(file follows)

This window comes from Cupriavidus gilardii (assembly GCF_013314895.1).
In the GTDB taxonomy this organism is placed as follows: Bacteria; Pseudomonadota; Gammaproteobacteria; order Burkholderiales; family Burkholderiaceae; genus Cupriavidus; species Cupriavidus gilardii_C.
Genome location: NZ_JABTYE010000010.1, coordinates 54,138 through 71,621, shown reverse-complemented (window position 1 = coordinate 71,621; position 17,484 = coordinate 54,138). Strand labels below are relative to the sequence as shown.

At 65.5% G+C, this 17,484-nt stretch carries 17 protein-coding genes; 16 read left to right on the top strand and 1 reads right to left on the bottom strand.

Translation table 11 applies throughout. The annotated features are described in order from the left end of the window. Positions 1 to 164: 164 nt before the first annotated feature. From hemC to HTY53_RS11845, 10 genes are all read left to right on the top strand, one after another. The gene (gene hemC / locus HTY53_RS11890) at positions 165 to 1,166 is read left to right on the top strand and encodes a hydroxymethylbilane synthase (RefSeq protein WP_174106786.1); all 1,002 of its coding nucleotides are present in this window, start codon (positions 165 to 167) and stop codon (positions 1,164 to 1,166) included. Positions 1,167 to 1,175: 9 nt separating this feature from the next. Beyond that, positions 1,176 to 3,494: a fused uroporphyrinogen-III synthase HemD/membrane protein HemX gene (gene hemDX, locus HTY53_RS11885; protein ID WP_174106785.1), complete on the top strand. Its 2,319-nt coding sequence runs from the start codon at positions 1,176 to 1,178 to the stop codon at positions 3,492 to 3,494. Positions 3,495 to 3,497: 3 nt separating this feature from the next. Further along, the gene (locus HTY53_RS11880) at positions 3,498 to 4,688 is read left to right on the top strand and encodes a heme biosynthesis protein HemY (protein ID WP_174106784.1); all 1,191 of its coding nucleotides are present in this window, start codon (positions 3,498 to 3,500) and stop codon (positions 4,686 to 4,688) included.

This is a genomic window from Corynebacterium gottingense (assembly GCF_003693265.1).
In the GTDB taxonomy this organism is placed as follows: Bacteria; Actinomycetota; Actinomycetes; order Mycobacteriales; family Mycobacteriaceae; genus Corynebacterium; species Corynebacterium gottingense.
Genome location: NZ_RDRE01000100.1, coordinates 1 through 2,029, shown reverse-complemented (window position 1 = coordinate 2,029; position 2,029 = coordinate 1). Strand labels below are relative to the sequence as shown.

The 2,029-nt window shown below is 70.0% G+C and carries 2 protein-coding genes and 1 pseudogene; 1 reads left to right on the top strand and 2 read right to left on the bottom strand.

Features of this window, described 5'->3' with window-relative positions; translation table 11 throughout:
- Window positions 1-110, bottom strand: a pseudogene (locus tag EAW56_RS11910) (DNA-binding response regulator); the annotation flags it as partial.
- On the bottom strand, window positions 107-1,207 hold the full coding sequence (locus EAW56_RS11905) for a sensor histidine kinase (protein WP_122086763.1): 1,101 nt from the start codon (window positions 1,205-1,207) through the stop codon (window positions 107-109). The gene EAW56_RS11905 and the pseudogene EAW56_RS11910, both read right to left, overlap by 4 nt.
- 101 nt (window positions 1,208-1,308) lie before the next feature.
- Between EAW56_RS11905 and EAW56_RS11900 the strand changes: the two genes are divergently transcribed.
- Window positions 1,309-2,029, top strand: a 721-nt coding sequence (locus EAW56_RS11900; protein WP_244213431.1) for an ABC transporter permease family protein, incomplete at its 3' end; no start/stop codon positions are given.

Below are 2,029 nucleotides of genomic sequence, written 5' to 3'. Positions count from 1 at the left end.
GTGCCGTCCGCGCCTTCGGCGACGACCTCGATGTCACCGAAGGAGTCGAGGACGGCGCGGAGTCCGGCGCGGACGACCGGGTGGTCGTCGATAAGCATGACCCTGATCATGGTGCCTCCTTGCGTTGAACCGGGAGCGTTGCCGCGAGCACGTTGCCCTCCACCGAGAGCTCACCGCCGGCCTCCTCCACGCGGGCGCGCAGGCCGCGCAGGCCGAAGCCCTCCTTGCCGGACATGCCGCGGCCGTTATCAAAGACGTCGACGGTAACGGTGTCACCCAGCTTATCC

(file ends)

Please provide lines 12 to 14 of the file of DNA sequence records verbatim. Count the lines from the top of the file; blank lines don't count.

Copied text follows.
- On the bottom strand, window positions 107-1,207 hold the full coding sequence (locus EAW56_RS11905) for a sensor histidine kinase (protein WP_122086763.1): 1,101 nt from the start codon (window positions 1,205-1,207) through the stop codon (window positions 107-109). The gene EAW56_RS11905 and the pseudogene EAW56_RS11910, both read right to left, overlap by 4 nt.
- 101 nt (window positions 1,208-1,308) lie before the next feature.
- Between EAW56_RS11905 and EAW56_RS11900 the strand changes: the two genes are divergently transcribed.